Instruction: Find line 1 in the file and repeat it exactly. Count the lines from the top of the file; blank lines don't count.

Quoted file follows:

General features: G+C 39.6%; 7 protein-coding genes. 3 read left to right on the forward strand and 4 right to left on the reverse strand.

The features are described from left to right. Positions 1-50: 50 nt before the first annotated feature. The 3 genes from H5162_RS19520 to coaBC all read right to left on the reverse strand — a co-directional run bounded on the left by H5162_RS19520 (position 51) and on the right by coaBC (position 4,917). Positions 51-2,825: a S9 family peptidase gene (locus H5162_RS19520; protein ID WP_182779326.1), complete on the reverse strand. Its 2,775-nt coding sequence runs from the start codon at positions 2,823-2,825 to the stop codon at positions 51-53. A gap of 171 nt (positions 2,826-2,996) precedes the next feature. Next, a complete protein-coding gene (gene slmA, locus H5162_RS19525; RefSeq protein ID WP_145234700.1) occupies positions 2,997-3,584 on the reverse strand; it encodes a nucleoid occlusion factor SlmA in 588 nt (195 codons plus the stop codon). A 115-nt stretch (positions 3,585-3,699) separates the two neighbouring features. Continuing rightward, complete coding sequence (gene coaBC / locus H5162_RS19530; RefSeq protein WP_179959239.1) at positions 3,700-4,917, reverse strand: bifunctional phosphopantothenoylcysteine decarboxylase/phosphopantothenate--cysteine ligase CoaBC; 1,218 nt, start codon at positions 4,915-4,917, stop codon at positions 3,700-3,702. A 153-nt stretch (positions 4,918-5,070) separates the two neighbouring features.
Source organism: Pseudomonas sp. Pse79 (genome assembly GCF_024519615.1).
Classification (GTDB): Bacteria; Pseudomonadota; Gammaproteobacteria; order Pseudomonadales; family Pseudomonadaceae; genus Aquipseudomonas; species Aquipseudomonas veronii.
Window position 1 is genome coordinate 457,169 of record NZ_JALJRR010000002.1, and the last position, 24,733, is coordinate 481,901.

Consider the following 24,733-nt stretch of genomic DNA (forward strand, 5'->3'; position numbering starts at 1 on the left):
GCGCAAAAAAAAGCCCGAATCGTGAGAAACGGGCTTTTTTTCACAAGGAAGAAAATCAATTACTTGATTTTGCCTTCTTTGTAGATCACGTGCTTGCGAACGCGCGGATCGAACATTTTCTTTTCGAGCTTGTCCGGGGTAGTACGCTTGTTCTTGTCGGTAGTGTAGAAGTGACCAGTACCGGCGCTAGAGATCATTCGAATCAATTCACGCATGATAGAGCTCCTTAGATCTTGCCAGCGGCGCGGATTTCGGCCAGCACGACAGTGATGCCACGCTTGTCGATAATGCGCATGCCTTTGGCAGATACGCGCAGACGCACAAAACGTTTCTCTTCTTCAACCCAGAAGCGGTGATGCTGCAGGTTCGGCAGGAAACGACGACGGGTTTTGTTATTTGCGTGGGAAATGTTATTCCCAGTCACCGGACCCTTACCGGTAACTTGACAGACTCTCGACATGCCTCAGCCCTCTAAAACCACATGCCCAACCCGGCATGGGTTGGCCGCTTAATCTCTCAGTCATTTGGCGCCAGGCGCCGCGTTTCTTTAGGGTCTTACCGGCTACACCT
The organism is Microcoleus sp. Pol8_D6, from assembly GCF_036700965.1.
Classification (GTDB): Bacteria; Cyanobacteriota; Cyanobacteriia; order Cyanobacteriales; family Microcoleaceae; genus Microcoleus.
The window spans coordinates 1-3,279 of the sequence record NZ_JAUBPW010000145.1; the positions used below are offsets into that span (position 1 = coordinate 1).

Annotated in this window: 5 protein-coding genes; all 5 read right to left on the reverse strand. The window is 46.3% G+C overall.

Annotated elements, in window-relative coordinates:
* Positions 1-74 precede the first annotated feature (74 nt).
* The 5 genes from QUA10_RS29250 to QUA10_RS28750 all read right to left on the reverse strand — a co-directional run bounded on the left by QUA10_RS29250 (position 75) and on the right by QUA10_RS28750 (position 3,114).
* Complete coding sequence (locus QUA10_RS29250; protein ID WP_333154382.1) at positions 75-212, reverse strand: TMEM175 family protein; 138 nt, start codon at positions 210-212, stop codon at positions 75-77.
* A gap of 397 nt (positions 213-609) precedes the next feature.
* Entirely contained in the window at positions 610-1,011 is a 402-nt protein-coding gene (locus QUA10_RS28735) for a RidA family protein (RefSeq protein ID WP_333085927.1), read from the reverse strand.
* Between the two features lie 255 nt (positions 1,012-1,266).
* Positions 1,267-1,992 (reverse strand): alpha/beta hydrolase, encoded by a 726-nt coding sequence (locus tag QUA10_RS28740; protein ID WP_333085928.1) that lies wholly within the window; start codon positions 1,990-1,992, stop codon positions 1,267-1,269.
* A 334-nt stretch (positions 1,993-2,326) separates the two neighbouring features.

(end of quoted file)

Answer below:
General features: G+C 39.6%; 7 protein-coding genes. 3 read left to right on the forward strand and 4 right to left on the reverse strand.